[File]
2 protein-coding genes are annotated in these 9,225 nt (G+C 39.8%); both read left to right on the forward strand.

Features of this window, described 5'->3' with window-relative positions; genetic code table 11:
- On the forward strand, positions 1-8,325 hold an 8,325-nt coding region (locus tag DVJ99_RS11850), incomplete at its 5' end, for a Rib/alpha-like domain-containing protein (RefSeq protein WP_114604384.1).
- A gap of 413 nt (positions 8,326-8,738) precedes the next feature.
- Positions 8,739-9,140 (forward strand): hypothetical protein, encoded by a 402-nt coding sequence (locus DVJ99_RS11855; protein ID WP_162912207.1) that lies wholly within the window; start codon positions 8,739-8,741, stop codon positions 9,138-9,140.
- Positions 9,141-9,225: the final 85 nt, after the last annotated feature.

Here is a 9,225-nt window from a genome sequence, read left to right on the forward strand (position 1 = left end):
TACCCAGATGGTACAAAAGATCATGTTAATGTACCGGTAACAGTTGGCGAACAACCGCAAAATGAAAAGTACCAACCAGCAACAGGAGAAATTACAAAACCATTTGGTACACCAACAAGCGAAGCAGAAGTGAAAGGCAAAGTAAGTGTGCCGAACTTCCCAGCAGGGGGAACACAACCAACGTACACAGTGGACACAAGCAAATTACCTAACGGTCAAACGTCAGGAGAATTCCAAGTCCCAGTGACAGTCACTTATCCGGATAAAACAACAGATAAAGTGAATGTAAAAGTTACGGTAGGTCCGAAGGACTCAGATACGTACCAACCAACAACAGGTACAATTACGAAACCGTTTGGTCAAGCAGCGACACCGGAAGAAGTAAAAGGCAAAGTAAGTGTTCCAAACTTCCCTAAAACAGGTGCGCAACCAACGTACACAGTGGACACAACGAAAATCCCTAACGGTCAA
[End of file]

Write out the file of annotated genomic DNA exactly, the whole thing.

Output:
2 protein-coding genes are annotated in these 9,225 nt (G+C 39.8%); both read left to right on the forward strand.

Features of this window, described 5'->3' with window-relative positions; genetic code table 11:
- On the forward strand, positions 1-8,325 hold an 8,325-nt coding region (locus tag DVJ99_RS11850), incomplete at its 5' end, for a Rib/alpha-like domain-containing protein (RefSeq protein WP_114604384.1).
- A gap of 413 nt (positions 8,326-8,738) precedes the next feature.
- Positions 8,739-9,140 (forward strand): hypothetical protein, encoded by a 402-nt coding sequence (locus DVJ99_RS11855; protein ID WP_162912207.1) that lies wholly within the window; start codon positions 8,739-8,741, stop codon positions 9,138-9,140.
- Positions 9,141-9,225: the final 85 nt, after the last annotated feature.

Here is a 9,225-nt window from a genome sequence, read left to right on the forward strand (position 1 = left end):
TACCCAGATGGTACAAAAGATCATGTTAATGTACCGGTAACAGTTGGCGAACAACCGCAAAATGAAAAGTACCAACCAGCAACAGGAGAAATTACAAAACCATTTGGTACACCAACAAGCGAAGCAGAAGTGAAAGGCAAAGTAAGTGTGCCGAACTTCCCAGCAGGGGGAACACAACCAACGTACACAGTGGACACAAGCAAATTACCTAACGGTCAAACGTCAGGAGAATTCCAAGTCCCAGTGACAGTCACTTATCCGGATAAAACAACAGATAAAGTGAATGTAAAAGTTACGGTAGGTCCGAAGGACTCAGATACGTACCAACCAACAACAGGTACAATTACGAAACCGTTTGGTCAAGCAGCGACACCGGAAGAAGTAAAAGGCAAAGTAAGTGTTCCAAACTTCCCTAAAACAGGTGCGCAACCAACGTACACAGTGGACACAACGAAAATCCCTAACGGTCAA